The town of Lurgan is located
five miles from the town of Portadown on the Belfast Road, anciently
the land was held by the McCann's as a sept of the O'Neill's, after
the Flight of the Earls in 1607 the land was seized by the crown.
In 1609 William Brownlow was given 2,500 acres which included the
parish, Brownlow brought planters to the town and began to develop
During the 1641 rebellion Sir
Phelim O'Neill destroyed Lurgan, little happened until Charles II
came to the throne. In the 1690 Brownlow declared for the Williamite
cause and the town was once again destroyed.
After the Battle of the Boyne,
King William III. granted a patent for fairs and markets, and the
industry of the people in the land made these valuable.
The linen industry was to boost
Lurgan's fortunes, when Queen Anne was on the throne William Waring,
M.P., introduced the manufacture of diaper (nappies) Lurgan also
became famous for the manufacture of handkerchiefs and embroidery.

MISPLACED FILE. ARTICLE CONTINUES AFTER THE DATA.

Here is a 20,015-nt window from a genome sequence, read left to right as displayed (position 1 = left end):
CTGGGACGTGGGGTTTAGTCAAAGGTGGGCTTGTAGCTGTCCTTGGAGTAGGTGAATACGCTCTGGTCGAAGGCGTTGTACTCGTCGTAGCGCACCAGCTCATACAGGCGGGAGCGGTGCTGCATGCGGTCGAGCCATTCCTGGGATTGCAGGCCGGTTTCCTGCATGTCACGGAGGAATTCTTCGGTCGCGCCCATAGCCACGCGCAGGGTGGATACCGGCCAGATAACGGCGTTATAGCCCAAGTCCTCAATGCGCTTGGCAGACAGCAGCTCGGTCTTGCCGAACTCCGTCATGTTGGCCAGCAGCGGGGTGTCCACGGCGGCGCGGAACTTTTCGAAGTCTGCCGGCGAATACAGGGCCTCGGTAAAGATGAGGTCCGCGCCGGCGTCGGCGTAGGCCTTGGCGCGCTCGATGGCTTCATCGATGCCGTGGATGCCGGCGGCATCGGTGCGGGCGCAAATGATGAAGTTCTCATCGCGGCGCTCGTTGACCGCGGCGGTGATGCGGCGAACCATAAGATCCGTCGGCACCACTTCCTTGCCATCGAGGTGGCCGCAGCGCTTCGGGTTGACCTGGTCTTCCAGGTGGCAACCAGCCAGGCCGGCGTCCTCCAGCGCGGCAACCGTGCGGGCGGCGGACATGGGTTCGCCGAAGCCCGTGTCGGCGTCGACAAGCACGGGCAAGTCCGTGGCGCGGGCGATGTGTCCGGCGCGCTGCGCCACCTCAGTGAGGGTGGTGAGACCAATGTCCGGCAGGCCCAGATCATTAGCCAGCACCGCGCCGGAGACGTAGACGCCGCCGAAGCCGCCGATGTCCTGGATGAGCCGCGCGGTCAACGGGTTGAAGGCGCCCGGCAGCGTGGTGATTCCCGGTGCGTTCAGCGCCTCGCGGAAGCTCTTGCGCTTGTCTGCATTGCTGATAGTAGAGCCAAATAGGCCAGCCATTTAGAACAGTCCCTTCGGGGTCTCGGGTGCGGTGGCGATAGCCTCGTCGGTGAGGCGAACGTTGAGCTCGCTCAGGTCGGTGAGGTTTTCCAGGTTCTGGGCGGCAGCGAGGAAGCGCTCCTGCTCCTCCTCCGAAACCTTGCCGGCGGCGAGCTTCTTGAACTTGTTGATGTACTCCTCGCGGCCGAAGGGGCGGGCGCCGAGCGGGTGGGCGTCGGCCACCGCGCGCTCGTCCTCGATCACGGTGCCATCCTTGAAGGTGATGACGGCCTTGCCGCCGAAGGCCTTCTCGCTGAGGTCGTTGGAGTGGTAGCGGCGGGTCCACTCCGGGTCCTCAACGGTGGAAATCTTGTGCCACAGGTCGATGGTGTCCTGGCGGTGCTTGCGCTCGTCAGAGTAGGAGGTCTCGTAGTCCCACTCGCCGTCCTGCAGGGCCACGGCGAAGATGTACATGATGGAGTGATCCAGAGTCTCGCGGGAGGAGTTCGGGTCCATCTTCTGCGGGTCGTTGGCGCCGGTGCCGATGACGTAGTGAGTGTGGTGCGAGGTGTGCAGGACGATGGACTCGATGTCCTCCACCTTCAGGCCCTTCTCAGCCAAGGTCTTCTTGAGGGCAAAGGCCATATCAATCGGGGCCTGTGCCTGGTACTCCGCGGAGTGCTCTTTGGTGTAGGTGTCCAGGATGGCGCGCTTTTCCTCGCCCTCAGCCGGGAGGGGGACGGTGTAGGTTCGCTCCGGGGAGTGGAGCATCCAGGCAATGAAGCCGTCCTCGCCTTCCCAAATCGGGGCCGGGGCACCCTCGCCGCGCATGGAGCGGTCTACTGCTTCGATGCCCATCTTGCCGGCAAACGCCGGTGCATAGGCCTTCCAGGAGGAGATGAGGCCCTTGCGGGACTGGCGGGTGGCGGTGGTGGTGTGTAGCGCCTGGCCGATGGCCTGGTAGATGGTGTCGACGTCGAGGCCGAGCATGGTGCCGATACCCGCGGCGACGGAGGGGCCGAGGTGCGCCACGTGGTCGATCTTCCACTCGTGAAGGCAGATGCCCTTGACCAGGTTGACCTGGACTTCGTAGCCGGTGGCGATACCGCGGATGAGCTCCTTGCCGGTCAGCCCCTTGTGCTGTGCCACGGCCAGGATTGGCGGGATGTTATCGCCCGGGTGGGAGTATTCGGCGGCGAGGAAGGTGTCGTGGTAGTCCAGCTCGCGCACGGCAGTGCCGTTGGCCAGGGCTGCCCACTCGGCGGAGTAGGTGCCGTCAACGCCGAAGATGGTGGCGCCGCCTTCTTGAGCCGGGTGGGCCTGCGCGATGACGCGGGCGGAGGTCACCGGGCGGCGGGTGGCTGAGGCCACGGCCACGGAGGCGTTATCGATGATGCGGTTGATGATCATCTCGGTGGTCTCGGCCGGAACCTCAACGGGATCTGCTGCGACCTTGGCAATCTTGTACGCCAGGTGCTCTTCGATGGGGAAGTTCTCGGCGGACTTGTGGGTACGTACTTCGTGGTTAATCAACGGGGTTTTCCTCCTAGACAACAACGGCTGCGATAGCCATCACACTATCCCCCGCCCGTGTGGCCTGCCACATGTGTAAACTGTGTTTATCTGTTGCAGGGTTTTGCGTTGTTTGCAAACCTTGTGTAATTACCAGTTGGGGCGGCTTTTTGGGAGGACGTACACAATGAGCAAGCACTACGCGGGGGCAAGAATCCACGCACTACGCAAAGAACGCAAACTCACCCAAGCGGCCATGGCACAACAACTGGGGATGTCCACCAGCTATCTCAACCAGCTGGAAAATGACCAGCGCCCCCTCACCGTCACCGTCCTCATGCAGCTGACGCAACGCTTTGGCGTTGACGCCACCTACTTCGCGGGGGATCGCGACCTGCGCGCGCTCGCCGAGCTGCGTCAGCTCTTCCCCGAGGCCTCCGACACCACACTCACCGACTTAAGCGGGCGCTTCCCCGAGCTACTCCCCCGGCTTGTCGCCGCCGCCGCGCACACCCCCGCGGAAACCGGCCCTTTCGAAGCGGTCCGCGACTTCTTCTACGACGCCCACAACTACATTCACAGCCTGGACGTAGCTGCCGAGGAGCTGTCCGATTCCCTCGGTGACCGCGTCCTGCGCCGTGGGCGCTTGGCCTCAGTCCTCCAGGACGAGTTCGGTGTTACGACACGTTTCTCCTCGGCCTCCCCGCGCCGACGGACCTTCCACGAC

A factory in the Avenue Road once made optical lenses.
Lurgan's prosperity was based
almost entirely on the linen industry as indeed the nearby towns
of Warringstown, Donaghcloney
and Gilford also had linen factories.
(These three village's
are in Co Down.) Gilford's mill was large and
derived its power from the river Bann.
You may have heard it said
of someone in a bad mood 'they have a face like a Lurgan spade',
this refers to the exceptionally long spade that was used to cut
turf in the locality.
Lurgan is also known for its
connections with greyhound racing. Between 1868 1871 Master McGrath
a dog owned locally won the Waterloo Cup for coursing greyhounds
on three occasions.
The dog is remembered in a stain
glass window in the local parish church, in the town's coat of arms
and there is a statue Brownlow house, the home of the dogs owner.